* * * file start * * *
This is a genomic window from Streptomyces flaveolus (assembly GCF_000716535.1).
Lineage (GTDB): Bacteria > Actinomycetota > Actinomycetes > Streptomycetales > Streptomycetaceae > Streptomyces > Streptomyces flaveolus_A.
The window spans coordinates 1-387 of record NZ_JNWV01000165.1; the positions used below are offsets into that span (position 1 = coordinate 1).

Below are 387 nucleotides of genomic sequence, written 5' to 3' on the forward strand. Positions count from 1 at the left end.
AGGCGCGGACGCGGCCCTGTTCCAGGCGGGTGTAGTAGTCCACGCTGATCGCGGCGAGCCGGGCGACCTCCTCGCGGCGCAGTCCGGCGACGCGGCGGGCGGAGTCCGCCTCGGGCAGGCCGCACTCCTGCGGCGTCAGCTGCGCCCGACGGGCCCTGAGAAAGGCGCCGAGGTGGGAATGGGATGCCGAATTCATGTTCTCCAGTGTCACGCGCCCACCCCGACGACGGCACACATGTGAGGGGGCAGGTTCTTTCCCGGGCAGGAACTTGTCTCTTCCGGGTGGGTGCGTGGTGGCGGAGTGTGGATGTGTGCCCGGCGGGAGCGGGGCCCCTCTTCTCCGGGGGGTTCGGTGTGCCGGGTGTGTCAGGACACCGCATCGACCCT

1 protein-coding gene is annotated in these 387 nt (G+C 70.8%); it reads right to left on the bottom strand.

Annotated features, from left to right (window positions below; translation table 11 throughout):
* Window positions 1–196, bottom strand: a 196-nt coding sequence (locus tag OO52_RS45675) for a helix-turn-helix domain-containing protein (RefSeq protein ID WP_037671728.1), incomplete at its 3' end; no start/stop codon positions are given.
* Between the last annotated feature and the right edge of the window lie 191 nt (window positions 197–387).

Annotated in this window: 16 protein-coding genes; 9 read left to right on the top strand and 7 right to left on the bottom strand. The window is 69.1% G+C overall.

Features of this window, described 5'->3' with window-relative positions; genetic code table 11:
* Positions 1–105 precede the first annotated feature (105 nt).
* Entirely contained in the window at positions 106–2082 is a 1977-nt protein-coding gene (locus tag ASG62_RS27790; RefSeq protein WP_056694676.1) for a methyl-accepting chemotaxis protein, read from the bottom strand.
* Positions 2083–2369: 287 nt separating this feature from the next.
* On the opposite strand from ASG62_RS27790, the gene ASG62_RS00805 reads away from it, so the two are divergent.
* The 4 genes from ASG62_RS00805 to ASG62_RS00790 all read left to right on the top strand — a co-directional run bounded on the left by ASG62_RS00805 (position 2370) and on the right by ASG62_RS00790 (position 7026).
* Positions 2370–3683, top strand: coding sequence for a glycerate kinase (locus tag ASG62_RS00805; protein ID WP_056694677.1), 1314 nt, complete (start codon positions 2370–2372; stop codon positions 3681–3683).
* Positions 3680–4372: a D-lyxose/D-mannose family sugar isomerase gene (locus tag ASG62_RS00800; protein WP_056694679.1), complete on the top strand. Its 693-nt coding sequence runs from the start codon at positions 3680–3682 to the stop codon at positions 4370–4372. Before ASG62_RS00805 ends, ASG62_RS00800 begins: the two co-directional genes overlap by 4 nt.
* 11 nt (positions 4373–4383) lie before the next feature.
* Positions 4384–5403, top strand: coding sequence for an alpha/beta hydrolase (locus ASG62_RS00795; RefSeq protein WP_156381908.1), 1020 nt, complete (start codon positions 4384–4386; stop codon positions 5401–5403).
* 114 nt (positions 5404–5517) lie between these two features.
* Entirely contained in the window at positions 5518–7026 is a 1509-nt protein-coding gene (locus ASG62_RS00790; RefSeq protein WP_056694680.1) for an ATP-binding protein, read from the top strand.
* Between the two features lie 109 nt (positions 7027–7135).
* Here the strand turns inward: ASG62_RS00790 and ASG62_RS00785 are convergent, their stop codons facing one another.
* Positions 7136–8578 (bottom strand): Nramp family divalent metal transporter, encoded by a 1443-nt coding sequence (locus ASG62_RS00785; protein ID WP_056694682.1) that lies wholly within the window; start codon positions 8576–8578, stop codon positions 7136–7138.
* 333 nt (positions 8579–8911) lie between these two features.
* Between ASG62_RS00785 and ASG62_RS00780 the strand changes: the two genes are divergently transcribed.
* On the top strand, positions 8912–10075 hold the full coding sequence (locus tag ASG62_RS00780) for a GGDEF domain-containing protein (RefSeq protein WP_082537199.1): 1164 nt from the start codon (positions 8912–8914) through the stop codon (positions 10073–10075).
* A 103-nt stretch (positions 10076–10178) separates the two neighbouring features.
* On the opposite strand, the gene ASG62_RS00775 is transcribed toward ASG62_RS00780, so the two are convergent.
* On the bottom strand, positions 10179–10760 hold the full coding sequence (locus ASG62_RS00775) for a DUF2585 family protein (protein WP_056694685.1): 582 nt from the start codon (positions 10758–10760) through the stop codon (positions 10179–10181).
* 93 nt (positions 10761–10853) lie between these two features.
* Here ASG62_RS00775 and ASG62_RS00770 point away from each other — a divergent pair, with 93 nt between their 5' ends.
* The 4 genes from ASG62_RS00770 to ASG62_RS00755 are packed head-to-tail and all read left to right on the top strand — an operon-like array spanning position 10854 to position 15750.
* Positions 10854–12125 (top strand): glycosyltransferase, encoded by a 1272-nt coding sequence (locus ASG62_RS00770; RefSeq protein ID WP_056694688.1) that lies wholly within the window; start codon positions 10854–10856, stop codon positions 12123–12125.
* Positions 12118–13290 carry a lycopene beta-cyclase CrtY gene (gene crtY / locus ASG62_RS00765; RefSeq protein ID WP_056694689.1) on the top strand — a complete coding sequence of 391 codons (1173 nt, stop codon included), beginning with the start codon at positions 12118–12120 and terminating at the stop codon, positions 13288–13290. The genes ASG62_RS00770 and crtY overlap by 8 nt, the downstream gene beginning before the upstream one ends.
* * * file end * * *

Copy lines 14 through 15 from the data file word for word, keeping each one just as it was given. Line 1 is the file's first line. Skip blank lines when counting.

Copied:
* Positions 2083–2369: 287 nt separating this feature from the next.
* On the opposite strand from ASG62_RS27790, the gene ASG62_RS00805 reads away from it, so the two are divergent.